Evolving the standard library through ... what?


#1

Hi there!

The Rust core language is extended pretty quickly (in comparison to many other languages) and we regularly get new type-system features or new syntax. Some, if not many, of those changes affect API design: with a specific feature, one can build a better API than without that feature.

The standard library’s API is not different in this regard: pretty much the whole API was designed for the Rust 1.0 core language and new core language features could improve the API in several places. To give a few specific examples:

Possible API improvements
  • with generic associated types, one could improve the Deref trait to make it more generic and powerful:
    trait Deref {
        type Target<'a>;
        fn deref(&self) -> Self::Target;
    }
    
  • with the impl Trait feature, one could hide a lot of implementation detail (maybe return impl Iterator instead of Map in Iterator::map())
  • with GATs (again), one could write collection traits which would potentially influence the API of all collections

(However, I think everyone agrees that possible improvement exist; concrete examples are not important for my question)


Of course, all those examples are backwards incompatible. That’s a problem, we don’t like to break users code; we promised stability. So we can’t simply use those improvements.

As probably everyone here is aware, there is the “Evolving Rust through Epochs” RFC. It specifies how we can change most of the Rust core language in a backwards incompatible way while avoiding breakage as well as a community split. It mentions the standard library at two points:

  • “Epochs are designated by the year in which they occur, and represent a release in which several elements come together: […] The standard library and other core ecosystem crates have been updated to use the new features as appropriate.”
  • “More generally, breaking changes to the standard library are not possible.”

These statements seem to contradict each other. I wonder if/how it is possible to introduce breaking changes to the standard library. I think that breaking changes are required, because IMO regularly updating the std’s API to use the core language as idiomatic as possible is a good thing. I just never heard anything about these kinds of std changes from the Rust community.

In Summary

  • I think we should update std (from time to time!) in a backwards incompatible way to use new language features in order to improve stds API.
  • In my naive worldview, std is simply a library crate and we could bump the major version while the old version is still available (just like epochs).
  • The epochs RFC even manages to introduce breaking changes to the core language, so I feel like it should be certainly possible to introduce breaking changes to std.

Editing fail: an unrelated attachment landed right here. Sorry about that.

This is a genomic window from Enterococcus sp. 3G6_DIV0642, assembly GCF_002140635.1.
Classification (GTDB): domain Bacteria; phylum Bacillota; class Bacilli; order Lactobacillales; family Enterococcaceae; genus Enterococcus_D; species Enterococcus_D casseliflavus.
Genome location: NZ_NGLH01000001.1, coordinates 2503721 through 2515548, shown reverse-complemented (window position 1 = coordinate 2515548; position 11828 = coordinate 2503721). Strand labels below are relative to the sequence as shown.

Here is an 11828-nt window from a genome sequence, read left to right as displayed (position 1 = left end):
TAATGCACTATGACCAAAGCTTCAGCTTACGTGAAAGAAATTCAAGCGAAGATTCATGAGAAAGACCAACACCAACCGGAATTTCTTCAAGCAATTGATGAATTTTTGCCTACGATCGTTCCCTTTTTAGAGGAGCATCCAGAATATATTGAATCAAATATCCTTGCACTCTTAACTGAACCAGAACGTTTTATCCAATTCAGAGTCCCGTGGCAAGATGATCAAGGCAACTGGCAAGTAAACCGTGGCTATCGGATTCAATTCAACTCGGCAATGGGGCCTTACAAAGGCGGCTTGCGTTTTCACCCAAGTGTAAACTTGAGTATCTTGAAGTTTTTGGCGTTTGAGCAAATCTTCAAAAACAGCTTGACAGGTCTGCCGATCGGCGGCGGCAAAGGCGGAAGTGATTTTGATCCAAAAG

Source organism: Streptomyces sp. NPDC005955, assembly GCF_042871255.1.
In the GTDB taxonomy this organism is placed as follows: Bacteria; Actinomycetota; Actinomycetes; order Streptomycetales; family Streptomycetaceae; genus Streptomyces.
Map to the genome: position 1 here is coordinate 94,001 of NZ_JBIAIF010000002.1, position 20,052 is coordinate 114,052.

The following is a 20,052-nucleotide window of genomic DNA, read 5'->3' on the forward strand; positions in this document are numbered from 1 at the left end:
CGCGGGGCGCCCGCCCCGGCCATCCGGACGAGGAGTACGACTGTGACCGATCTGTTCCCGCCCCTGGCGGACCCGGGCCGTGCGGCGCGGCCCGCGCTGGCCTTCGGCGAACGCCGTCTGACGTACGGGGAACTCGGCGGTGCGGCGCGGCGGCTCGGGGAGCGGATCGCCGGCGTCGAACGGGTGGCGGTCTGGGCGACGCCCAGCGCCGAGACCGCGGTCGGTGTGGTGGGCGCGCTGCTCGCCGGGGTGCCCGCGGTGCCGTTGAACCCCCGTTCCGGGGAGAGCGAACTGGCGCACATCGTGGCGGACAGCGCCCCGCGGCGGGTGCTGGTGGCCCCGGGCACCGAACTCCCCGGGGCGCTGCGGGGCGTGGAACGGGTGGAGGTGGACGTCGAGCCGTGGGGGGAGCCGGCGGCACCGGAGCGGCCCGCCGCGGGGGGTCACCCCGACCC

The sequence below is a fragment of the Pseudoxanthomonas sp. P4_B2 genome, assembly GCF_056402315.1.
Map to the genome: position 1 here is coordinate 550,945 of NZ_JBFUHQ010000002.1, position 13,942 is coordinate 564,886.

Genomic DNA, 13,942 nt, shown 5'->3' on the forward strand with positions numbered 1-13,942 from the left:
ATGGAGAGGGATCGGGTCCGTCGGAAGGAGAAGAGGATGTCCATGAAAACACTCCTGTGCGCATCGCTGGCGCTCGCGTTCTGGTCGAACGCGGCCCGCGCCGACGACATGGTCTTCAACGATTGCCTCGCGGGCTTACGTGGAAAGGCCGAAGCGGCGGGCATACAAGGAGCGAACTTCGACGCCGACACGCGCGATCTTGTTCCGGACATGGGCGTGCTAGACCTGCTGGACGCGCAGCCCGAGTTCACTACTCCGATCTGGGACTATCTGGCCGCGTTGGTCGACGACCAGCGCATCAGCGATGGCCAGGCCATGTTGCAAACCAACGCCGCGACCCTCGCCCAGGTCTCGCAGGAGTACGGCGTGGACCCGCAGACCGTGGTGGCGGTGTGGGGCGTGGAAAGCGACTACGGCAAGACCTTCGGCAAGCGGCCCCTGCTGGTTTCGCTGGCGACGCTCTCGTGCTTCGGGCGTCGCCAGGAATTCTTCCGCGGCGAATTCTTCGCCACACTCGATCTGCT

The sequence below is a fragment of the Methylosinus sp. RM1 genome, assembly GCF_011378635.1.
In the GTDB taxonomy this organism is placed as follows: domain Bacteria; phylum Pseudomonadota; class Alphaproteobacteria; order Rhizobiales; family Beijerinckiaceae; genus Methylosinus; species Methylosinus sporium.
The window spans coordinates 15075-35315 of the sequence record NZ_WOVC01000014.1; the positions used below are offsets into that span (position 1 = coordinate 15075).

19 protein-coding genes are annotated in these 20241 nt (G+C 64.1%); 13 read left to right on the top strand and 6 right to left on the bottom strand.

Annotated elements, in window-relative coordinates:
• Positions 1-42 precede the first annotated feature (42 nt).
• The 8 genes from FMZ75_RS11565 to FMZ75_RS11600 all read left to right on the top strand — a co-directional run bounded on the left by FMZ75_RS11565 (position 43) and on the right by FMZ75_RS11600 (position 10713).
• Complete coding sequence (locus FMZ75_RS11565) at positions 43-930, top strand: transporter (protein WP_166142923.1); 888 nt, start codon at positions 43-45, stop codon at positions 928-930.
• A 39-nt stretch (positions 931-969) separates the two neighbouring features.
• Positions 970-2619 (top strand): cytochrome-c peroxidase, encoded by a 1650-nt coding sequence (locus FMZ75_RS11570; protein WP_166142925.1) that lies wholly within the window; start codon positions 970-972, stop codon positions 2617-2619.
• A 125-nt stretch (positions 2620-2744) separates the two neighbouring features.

Are there plans on how to introduce breaking changes to std? Or is it impossible to do? Why?


Sorry if this has been discussed before, I haven’t found any previous threads. I asked a similar question on StackOverflow (without answer).


#2

All of your dependencies would have to be updated to the same version of std as you, because an Option from an std on the old epoch isn’t the same type as an Option from the new epoch.


#3

There is a workaround for that. std2 can pub use everything from std1 that it doesn’t modify.


#4

Users would have to then switch all of their std imports to std2. We can’t reuse names that are already defined. At that point, why not just do Index2

Unless we have mutually exclusive traits (which is a whole other set of problems), only one trait can control the index operator, otherwise its unclear what happens when you implement both.

In theory, the best way to do this would be to create Index2 and provide this impl:

impl<I: Index<T>, T> Index2<T> for I {
    type Output<'a> = &'a <I as Index>::Output;
    fn index(&'a self, idx: T) -> Self::Output<'a> {
        <I as Index>::index(self, idx)
    }
}

Then make Index2 control the definition of Index. The churn of having 2 different ops traits with slightly different definitions seems quite problematic to me though.


This also has the weakness that IndexMut currently relies on the ref requirement to return an &mut <Self as Index>::Output. We don’t have built in mutability polymorphism, so other than hardcoding it to & and &mut, there’s no way to guarantee that IndexMut returns “the mutable form” of Index.


#5

Mh ok, so there are basically the same problems as with any other library: if you have two different versions of a library in your dependency graph, it will be complicated, right?

Has there been previous discussion about this? If someone could provide some links, that would be awesome! Or is it just widely accepted that we will never introduce breaking changes to std? Sorry if these questions sound a bit dumb, but I either missed all of those previous discussions or I’d be very confused why no one thought about it :confused: